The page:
Box Office Report: 'Taken 2' Blows Away Competition; Plus: Why Aren't People Watching the Good Kids' Movies?

Box Office Report: 'Taken 2' Blows Away Competition; Plus: Why Aren't People Watching the Good Kids' Movies?

Oct 07, 2012

Here are your weekend box office returns (new releases bolded):

1. Taken 2 - $50.0 million

2. Hotel Transylvania - $26.3 million

3. Pitch Perfect - $14.7 million

4. Looper - $12.2 million

5. Frankenweenie - $11.5 million

6. End of Watch - $4.0 million

6. Trouble with the Curve - $3.87 million

8. House at the End of the Street - $3.69 million

9. The Master - $1.84 million

10. Finding Nemo 3D - $1.55 million

 

The Big Stories

Taken 2 Looks to Set October Records

Just last week we were talking about how the September record had been shattered by Adam Sandler and his animated monsters, and now a week later American audiences nearly set a record for October. Fox's Taken 2, if estimates hold, will be the third highest-grossing October opening in history as it fits into a month that is owned by sequels.

Six of the month's top seven openers have been just that (Paranormal Activity 3, Jackass 3D, Scary Movie 3, High School Musical 3, Paranormal Activity 2.) The original Taken was a word-of-mouth hit in 2009, starting with a respectable $24.7 million (the 9th highest in January up to then) and quickly multiplied into the 20th highest-grossing film of the year with $145 million. Word of mouth is not likely to be as kind to this one. The other five October sequels on the list multiplied anywhere from 1.97 to 2.32 (with two of them not even hitting $100 million) which would be Taken 2's final gross (somewhere between $98-116 million); the high end of which would make it just good enough for the October top 10. Meanwhile, by Tuesday, it will already have surpassed the entire gross of Liam Neeson's other #1 opener of 2012 - the superior The Grey.

 

Tim Burton's Corpse Year

People may have been fooled into believing Tim Burton had such a great track record at the box office due to his Batman films and his recent billion-dollar Alice in Wonderland (which in true bright-colored fashion is also his worst effort to date). They represent three of his six films to gross over $100 million domestically. The others are revisions of Sleepy Hollow, Planet of the Apes and Charlie & The Chocolate Factory. His seventh highest-grossing film doesn't just have name recognition but is also one of 2012's biggest losers, Dark Shadows. Frankenweenie cost just a little more than a fifth of that film's budget, but could wind up grossing less than Mars Attacks' $37 million.

Here are the rest of Burton's films on their first wide release weekends:

Corpse Bride ($19.1 million), Big Fish ($13.8), Frankenweenie ($11.5 on 3,005 screens), Mars Attacks! ($9.35 / 1,955 screens), Sweeney Todd ($9.3 / 1,249 screens), Beetlejuice ($8.0 / 1,000 screens), Edward Scissorhands ($6.3 / 1,023 screens), Pee-wee's Big Adventure ($4.5 / 829 screens), Ed Wood ($1.9 / 623 screens)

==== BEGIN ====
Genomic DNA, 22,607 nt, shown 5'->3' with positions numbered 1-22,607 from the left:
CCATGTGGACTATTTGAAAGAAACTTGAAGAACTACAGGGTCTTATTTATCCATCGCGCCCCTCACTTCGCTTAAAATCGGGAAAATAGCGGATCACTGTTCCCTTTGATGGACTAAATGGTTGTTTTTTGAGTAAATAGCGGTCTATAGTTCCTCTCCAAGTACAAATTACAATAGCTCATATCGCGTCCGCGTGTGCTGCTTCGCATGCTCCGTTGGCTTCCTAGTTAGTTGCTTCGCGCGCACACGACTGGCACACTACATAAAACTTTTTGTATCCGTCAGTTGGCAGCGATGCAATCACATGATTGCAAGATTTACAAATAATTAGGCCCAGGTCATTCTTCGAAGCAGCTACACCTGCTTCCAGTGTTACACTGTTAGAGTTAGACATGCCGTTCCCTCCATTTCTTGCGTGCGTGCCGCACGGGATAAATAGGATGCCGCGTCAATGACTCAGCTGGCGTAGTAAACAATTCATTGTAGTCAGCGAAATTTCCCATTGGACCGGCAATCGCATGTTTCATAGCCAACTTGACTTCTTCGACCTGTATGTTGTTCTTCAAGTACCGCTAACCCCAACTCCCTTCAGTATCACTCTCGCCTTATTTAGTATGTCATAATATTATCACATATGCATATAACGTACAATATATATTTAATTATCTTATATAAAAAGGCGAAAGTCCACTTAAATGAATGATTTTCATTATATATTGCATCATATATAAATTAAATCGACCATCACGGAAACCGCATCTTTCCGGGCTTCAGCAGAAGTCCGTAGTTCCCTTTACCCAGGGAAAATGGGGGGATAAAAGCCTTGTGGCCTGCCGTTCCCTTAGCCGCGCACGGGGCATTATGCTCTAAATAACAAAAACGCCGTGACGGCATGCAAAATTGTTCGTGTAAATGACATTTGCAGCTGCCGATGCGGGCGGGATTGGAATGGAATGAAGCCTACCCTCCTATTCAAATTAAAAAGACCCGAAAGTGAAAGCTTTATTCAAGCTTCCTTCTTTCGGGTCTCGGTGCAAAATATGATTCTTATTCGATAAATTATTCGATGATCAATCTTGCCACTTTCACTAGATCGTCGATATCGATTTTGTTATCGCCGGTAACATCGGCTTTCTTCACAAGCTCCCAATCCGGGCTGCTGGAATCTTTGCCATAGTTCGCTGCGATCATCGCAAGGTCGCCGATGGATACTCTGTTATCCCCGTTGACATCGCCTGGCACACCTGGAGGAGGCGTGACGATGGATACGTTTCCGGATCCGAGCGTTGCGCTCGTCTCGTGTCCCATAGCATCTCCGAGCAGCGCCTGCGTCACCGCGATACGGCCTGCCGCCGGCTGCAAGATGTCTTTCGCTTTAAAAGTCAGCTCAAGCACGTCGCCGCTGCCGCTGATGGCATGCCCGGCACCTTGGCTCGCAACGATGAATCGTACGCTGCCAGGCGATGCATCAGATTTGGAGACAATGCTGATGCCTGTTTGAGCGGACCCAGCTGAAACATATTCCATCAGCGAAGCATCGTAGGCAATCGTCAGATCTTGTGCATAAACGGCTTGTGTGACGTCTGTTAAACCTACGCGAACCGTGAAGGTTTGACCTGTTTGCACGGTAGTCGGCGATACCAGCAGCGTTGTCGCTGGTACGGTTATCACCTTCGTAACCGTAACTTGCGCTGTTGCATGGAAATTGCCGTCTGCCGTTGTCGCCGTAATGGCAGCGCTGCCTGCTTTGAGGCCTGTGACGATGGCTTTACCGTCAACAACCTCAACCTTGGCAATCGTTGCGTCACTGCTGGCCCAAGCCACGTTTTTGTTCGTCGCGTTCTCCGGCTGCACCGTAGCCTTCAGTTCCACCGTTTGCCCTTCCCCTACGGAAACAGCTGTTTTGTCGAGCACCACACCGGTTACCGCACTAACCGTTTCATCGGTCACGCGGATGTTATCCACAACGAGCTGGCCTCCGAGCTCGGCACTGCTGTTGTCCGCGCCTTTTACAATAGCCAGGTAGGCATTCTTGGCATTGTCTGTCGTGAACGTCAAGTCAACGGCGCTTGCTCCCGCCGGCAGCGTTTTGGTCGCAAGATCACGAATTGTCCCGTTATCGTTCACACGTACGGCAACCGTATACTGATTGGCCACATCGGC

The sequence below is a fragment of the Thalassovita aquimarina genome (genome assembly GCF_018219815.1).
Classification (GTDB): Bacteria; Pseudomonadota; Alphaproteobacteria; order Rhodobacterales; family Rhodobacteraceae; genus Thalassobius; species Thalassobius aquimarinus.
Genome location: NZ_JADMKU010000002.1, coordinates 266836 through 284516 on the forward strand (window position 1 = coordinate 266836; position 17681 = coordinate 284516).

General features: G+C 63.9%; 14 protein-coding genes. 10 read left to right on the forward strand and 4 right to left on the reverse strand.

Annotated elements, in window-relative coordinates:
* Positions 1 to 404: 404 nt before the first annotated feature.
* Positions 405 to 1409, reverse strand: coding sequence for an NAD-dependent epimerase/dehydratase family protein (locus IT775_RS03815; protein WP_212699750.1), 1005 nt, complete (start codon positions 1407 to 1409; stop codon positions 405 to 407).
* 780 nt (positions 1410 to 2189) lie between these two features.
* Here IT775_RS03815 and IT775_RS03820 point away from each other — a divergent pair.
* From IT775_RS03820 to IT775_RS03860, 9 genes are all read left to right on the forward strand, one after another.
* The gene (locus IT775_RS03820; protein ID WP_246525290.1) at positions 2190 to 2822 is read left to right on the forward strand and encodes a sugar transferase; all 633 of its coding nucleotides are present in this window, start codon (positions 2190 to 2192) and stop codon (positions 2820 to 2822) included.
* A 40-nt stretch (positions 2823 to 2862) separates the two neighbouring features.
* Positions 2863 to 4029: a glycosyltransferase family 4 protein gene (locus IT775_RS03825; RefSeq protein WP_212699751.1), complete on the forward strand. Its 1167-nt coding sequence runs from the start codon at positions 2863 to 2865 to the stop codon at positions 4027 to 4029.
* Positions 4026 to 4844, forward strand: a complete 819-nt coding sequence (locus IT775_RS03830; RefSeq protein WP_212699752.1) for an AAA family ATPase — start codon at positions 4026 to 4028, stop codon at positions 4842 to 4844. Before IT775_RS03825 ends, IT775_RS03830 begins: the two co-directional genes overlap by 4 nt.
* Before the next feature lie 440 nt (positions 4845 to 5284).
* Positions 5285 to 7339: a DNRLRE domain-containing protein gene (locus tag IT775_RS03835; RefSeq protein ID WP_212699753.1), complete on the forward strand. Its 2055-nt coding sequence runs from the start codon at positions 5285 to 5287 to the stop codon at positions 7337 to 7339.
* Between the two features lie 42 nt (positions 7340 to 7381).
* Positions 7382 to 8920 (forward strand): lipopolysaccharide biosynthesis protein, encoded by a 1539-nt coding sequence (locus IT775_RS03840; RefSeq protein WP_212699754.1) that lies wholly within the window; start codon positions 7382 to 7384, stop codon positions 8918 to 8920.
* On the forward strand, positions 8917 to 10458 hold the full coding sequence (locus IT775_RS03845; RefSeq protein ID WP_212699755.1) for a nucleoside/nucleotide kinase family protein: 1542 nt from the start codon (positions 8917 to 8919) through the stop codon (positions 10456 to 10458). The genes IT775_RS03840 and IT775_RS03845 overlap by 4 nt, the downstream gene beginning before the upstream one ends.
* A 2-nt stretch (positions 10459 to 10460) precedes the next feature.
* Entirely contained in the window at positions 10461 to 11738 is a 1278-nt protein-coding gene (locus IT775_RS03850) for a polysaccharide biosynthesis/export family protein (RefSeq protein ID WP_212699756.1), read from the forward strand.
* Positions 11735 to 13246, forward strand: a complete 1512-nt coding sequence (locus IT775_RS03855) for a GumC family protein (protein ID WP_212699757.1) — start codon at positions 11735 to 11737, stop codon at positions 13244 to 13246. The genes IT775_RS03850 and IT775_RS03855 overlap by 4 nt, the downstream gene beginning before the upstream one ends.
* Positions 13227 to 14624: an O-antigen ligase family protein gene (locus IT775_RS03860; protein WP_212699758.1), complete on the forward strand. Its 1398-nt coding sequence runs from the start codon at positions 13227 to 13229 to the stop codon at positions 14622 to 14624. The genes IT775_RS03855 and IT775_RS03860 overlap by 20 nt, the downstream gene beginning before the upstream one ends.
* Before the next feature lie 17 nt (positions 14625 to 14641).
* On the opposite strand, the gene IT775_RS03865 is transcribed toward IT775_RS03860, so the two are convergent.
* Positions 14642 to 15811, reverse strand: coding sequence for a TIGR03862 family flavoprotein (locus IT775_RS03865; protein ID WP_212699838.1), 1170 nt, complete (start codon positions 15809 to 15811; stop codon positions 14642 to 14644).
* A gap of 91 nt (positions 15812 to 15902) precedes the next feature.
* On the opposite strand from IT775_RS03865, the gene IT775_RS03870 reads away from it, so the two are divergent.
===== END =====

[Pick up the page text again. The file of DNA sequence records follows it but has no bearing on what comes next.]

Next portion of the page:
Why Aren't Kids Seeing Good Kids' Movies?

"We have over 100 million people throughout the world tuned in to see this game. Many of them, of course, with no understanding of the sport itself, but nonetheless fascinated by the flickering images and the bright, pretty colors."

That Bob Costas line from BASEketball can be applied to so many facets of entertainment (just tune to any television on November 6), but consider how poorly Tim Burton's Frankenweenie did this weekend. It did not help for Disney to release another classic-monster-inspired children's film (in black and white no less) a week after another animated monster movie, Hotel Transylvania.

There are some sad statistics over the past couple years relating to the disconnect in overwhelming critical support for certain animated and family fare and what is actually being attended. Consider the grosses of the following films:

ParaNorman ($54.1 million), Arthur Christmas ($46.4), Frankenweenie ($35 million estimated), The Pirates! Band of Misfits ($31.0), Winnie the Pooh ($26.6), The Secret World of Arrietty ($19.2)

Each of those films garnered an 85% or higher rating at Rotten Tomatoes amongst critics. Arthur, Winnie and Arrietty were even in the 90s. Only last year's Best Animated Feature winner, Rango, managed such a high rating and a domestic total of over $100 million. Every one of them was better received than Brave, Madagascar 3, Kung Fu Panda 2, Puss in Boots and Rio, which ranked from 72-83% on the Tomatometer.

Now consider the success of these films:

Dr. Seuss' The Lorax ($214 million), Cars 2 ($191.4), Ice Age: Continental Drift ($159.1), The Smurfs ($142.6),  Alvin and the Chipmunks: Chipwrecked ($133.1), Hotel Transylvania ($130 estimated), Hop ($108.0), Journey 2: The Mysterious Island ($103.8), Gnomeo and Juliet ($99.9)

All of them ranked 56% or lower at the aggregate site with their bright, shiny colors. Even last year's wonderful Muppets reboot could not gross as much as any of these films. Why is no one seeing the good kids' movies? 

 

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